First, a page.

The crippling illness known as polio has mostly disappeared from the planet since the 1950s and 60s, because of vaccines and improved medical treatment.
The number of new polio cases in the world this year is down to just two, in Pakistan and Afghanistan, and Rotary Clubs want that number to drop to zero.
Patt Boge from La Crosse has gone to India in the past, as part of the Rotary campaign to battle polio. She says the cultures in Asian countries are one factor, which has allowed polio to remain.
“They’re still such war-torn countries, and there’s a distrust, unfortunately, of health care workers,” Boge said. “There have been instances where health care workers have not really been health care workers, and have been part of an insurgent movement.”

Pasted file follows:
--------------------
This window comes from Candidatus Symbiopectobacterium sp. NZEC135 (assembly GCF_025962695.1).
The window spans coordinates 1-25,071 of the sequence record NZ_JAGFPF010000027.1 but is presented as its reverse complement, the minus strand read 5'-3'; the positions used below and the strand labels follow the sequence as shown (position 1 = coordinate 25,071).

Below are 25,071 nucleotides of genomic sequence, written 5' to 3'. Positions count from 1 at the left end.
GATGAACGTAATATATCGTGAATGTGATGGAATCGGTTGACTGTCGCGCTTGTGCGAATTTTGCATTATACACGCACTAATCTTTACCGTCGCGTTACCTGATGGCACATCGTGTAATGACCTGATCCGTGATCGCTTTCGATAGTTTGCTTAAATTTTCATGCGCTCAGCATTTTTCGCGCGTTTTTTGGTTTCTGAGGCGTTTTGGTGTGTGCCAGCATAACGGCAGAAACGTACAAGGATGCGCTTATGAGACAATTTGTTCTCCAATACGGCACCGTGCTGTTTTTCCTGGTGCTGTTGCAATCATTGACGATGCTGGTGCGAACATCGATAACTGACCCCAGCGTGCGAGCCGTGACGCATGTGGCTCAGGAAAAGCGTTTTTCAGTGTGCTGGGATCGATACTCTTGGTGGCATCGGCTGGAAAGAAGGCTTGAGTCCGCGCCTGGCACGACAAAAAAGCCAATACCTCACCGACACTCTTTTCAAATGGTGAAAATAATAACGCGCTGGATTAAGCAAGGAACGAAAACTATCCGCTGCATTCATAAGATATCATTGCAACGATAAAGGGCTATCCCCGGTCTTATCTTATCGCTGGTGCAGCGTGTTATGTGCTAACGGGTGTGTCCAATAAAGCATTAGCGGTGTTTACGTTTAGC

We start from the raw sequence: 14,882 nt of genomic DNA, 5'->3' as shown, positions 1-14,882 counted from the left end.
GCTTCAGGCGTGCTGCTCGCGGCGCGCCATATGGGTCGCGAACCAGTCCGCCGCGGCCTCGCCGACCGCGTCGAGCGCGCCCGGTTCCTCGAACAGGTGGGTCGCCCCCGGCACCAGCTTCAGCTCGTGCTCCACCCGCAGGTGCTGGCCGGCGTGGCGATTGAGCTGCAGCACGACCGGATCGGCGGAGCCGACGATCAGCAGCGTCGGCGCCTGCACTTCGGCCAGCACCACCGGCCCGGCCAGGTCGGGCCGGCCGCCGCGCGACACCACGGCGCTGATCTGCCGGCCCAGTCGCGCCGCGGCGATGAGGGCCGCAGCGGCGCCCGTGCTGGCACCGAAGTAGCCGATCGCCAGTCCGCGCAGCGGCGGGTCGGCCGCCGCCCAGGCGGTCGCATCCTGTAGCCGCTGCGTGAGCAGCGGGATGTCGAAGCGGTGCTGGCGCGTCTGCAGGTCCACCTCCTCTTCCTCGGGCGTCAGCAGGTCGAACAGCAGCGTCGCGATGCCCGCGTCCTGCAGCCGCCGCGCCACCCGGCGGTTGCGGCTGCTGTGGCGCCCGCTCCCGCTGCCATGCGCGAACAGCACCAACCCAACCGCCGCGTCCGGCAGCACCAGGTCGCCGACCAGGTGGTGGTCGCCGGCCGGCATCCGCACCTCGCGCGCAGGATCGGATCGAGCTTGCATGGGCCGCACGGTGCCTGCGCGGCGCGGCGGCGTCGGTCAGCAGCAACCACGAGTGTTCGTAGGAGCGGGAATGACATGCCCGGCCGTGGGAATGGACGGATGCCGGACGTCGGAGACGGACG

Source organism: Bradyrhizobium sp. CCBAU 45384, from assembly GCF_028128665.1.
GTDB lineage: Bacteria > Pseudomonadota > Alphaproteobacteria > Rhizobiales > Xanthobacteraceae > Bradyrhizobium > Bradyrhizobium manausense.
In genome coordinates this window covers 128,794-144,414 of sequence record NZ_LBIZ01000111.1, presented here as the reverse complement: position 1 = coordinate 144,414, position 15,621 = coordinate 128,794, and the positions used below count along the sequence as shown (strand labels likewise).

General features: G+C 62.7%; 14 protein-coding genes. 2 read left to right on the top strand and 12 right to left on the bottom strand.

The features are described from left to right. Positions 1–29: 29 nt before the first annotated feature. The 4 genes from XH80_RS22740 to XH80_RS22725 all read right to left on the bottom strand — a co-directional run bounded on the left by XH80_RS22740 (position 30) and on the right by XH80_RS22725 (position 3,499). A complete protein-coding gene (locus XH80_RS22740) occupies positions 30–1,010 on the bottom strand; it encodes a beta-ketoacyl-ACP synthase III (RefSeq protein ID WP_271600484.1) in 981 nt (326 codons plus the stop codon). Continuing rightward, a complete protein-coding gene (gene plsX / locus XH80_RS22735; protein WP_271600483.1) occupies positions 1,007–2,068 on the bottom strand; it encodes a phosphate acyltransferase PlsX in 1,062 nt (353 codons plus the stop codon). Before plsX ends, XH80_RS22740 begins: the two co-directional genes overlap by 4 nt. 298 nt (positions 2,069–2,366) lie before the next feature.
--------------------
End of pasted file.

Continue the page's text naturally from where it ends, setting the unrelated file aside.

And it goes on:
Boge and other Rotarians in La Crosse are promoting World Polio Day on Sunday, in hopes of increasing funding and medical care to wipe out the disease.
Rotary Clubs in this region have raised over $3 million in the fight against the disease, with $2 billion contributed around the world since Rotary launched an eradication program in 1990.